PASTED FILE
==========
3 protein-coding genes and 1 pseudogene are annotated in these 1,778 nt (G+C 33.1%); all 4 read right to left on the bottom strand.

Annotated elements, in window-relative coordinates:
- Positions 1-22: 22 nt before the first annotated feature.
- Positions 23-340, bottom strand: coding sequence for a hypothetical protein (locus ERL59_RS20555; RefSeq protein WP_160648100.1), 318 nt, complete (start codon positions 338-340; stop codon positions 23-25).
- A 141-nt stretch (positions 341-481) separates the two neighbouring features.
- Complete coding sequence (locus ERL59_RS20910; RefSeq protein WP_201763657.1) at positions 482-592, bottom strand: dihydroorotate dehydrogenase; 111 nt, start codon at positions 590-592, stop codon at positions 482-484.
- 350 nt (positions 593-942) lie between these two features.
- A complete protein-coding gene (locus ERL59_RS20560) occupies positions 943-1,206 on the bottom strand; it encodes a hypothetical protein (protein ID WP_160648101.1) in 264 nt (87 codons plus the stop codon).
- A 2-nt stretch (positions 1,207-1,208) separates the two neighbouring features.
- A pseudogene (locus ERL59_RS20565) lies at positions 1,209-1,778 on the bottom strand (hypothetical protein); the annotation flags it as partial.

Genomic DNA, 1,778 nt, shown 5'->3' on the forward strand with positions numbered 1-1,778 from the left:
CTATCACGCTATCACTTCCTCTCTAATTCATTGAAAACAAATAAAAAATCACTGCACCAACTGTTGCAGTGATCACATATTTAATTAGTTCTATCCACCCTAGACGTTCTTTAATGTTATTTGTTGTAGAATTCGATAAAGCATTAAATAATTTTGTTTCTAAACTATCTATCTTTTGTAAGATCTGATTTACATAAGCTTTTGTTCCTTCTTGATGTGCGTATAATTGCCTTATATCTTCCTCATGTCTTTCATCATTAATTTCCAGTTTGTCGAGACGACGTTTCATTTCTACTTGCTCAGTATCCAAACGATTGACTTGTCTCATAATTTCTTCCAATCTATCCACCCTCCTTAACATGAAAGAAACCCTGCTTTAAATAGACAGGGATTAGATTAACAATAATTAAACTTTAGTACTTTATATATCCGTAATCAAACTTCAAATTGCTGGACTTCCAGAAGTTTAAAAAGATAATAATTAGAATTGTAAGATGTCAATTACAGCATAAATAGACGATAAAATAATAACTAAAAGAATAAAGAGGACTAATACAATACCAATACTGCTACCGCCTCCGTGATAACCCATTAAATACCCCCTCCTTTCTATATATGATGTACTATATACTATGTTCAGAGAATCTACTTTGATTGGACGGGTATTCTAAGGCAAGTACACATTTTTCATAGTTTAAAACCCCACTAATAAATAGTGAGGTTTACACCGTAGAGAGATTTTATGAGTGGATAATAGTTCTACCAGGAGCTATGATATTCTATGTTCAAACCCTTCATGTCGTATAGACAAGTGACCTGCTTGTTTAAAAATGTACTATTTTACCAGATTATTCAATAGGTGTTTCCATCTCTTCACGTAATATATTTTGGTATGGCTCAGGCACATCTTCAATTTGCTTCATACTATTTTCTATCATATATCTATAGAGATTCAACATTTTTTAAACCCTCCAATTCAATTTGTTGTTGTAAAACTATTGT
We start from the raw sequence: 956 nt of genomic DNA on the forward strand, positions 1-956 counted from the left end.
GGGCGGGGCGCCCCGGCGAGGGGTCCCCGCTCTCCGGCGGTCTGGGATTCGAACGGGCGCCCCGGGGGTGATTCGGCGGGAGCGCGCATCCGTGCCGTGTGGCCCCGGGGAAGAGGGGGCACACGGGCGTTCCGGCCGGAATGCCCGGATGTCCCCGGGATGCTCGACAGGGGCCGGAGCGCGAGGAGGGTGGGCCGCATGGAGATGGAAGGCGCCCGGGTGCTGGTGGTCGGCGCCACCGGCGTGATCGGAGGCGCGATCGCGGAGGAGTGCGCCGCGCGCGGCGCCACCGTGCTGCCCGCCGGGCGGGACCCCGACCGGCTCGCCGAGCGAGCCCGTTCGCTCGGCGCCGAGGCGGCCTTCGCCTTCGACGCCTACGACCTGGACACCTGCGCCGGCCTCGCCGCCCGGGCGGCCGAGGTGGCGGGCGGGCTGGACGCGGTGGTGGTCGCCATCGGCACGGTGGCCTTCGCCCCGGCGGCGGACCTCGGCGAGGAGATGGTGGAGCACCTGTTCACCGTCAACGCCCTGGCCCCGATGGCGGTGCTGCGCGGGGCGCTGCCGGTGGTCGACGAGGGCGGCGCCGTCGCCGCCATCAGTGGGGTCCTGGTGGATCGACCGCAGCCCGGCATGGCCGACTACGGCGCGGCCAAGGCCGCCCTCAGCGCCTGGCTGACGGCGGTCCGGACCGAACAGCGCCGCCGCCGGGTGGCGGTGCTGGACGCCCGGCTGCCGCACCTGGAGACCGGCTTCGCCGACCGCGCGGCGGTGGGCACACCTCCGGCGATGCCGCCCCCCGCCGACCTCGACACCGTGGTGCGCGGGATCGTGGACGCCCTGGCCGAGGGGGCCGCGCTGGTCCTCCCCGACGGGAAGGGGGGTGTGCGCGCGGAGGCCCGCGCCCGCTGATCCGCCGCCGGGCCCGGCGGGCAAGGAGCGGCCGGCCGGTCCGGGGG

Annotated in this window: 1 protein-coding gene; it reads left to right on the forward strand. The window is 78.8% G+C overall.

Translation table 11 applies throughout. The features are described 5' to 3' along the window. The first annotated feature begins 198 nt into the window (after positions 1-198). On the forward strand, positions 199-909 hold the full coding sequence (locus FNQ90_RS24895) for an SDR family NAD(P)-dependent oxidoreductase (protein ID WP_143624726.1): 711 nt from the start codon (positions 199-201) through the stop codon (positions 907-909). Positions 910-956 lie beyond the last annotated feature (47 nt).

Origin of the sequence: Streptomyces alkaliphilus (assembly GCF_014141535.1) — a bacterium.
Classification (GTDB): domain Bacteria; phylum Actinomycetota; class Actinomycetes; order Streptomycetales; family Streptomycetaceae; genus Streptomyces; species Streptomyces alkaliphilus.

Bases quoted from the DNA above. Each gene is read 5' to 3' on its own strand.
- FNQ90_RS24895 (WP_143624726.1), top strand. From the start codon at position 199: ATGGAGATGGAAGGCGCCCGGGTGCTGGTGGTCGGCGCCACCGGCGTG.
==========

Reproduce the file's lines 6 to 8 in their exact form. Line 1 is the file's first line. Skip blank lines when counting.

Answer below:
- Complete coding sequence (locus ERL59_RS20910; RefSeq protein WP_201763657.1) at positions 482-592, bottom strand: dihydroorotate dehydrogenase; 111 nt, start codon at positions 590-592, stop codon at positions 482-484.
- 350 nt (positions 593-942) lie between these two features.
- A complete protein-coding gene (locus ERL59_RS20560) occupies positions 943-1,206 on the bottom strand; it encodes a hypothetical protein (protein ID WP_160648101.1) in 264 nt (87 codons plus the stop codon).